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From Brian Behlendorf <>
Subject Re: Change
Date Fri, 09 Jan 1998 23:12:05 GMT
At 09:59 PM 1/8/98 -0800, Dean Gaudet wrote:
>> 1) The CVS tree should be expected to compile at all times
>Not feasible.  This isn't how development trees work.  Even now I break
>compilation on NT frequently and Paul or Ben fix it up as soon as they
>can.  Even if I cared to learn an NT development environment I doubt I'd
>test on it frequently... since I'm so hooked into doing my development
>from wherever I can get a terminal session.  I hate GUI crap. 
>Committers should be expected to make their stuff compile on their own box
>before committing of course.  That follows from the fact that they have to
>test first too. 

I don't mind if occasionally a fix breaks something on NT or another
platform.  So long as those doing commits make reasonable efforts to make
sure that doesn't happen, or flag it in big bold letters (HEY WIN32 FOLKS
YOU NEED TO HELP WITH THIS) that's fine.  

The simple fact is that it won't be easy for us to review changes made to
the code if it doesn't even compile.  If your projects doesn't compile,
don't commit it.  I think you're saying the same thing.  So maybe changing
#1 to "If your project doesn't compile, don't commit it" makes sense?

>> 2) Experimental new features must be discussed before implemented
>What's an "experimental new feature"?  Is ap_cpystrn() an experimental new
>feature?  Is a rewritten util.c that gets rid of many inefficiencies an
>experimental new feature? 

No.  Something which adds new directives, takes existing directives into
new territory, or changes semantics (like vhost code).  If from the outside
util.c's routines don't change, go for it.  For something like ap_cpystrn,
I'd add that first + change a few strncpy's to use it, and over time shift
all the other strncpy's.

>> 3) The committer is responsible for the quality of the third-party code
>>    they bring into the code.
>Definately, but follows from "the committer has tested the code they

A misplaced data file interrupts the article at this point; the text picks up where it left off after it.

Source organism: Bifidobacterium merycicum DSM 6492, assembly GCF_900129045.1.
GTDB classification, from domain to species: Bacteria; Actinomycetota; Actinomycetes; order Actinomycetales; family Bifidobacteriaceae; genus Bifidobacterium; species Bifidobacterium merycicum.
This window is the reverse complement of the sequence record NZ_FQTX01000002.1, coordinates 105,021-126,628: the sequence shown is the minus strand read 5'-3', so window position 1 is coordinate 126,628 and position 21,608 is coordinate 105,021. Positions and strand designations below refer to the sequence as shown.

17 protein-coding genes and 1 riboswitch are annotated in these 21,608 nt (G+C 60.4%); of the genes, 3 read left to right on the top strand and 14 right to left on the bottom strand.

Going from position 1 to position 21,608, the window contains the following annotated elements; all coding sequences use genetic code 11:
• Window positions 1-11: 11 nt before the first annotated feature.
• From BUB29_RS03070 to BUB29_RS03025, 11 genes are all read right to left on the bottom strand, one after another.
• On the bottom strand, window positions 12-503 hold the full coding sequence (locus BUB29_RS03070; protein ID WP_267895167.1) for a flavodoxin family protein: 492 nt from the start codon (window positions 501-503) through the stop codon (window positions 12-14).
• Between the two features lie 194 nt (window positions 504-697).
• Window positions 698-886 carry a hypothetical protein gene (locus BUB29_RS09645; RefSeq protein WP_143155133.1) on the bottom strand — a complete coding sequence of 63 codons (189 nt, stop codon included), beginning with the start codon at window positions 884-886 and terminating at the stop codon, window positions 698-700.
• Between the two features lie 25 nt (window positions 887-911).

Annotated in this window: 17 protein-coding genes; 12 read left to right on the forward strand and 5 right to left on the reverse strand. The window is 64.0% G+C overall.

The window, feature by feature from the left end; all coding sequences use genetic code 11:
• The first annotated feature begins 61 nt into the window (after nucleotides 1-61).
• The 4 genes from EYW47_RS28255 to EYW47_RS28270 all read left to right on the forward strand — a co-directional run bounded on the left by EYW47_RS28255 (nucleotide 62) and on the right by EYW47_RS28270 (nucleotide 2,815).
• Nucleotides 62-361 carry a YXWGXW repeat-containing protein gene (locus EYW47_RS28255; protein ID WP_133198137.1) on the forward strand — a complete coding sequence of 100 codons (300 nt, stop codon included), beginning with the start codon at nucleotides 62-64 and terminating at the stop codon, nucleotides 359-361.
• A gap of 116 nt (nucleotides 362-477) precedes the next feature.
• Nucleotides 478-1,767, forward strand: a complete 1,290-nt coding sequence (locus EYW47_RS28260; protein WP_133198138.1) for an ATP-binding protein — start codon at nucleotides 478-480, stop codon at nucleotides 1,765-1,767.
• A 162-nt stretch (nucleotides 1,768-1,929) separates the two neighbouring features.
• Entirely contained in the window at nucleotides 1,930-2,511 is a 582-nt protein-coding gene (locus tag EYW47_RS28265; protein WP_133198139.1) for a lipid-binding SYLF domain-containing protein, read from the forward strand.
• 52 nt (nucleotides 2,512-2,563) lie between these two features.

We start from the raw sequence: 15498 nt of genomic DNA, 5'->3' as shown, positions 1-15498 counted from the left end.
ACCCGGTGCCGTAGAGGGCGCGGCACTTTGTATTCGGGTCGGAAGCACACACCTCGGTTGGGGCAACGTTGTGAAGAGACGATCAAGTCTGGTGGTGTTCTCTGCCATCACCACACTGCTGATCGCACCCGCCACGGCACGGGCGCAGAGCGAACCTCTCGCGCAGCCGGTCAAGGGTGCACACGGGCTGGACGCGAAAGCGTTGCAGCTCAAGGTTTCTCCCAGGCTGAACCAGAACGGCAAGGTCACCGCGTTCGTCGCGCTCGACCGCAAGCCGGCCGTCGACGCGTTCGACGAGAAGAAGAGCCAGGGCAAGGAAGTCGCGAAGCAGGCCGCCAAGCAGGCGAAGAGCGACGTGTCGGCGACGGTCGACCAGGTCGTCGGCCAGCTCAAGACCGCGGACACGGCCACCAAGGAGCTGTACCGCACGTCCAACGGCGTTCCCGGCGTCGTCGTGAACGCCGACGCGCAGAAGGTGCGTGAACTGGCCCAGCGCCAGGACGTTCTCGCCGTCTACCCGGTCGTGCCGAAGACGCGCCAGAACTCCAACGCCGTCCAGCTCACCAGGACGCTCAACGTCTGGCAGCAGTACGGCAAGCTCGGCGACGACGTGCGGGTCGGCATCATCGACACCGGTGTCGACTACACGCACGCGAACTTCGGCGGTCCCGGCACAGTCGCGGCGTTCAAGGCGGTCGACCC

More than that though; if the code has buffer overruns or security holes,
it's the same as though the one doing the commit wrote code with similar
problems.  Or if it doesn't use the API well, etc.  

>> 4) Related changes should be posted at once, or very closely together;
>>    no half-baked projects in the code.
>You mean no *more* half-baked projects in the code?  :)
>half-baked projects are quite useful in some cases.  For example, my
>listenwrap patch could quite easily exist in the code right now without
>breaking a thing or changing behaviour.  But it's not fully baked yet, it
>still has to deal with moving certain functions out of the parent. 
>The mod_allowdev module that Dirk/I did is half-baked, but wouldn't break
>anything.  I won't consider it fully baked until it's able to handle
>automounted user home directories, and I have an idea on how to do that...
>but haven't done it yet:  a directive "AllowDevDynamic regex expansion",
>if the regex matches the URL then the file served must have a device id
>matching the device id of the expansion.  This works quite nicely for
>autohome systems because each user's home directory has its own device
>number.  Then say bye-bye to the symlink code brokenness -- it requires
>only one extra stat() call per requests as opposed to the symlink stuff
>which has to lstat() until the cows come home and is far harder to
>configure correctly. 
>In the linux kernel "half-baked" things are available when you select the
>"experimental drivers and options" option.  Useful stuff like framerelay,
>RST cookies, transparent proxying and multicast routing are experimental
>and work well enough... but just aren't finished. 

good point.  I think "code that doesn't do anything but just sits there and
thus #ifdef 0" is what I'd call half-baked.  Or, code that is half-way to
something really cool but significantly impacts the
performance/functionality of another stable piece".  


specialization is for insects

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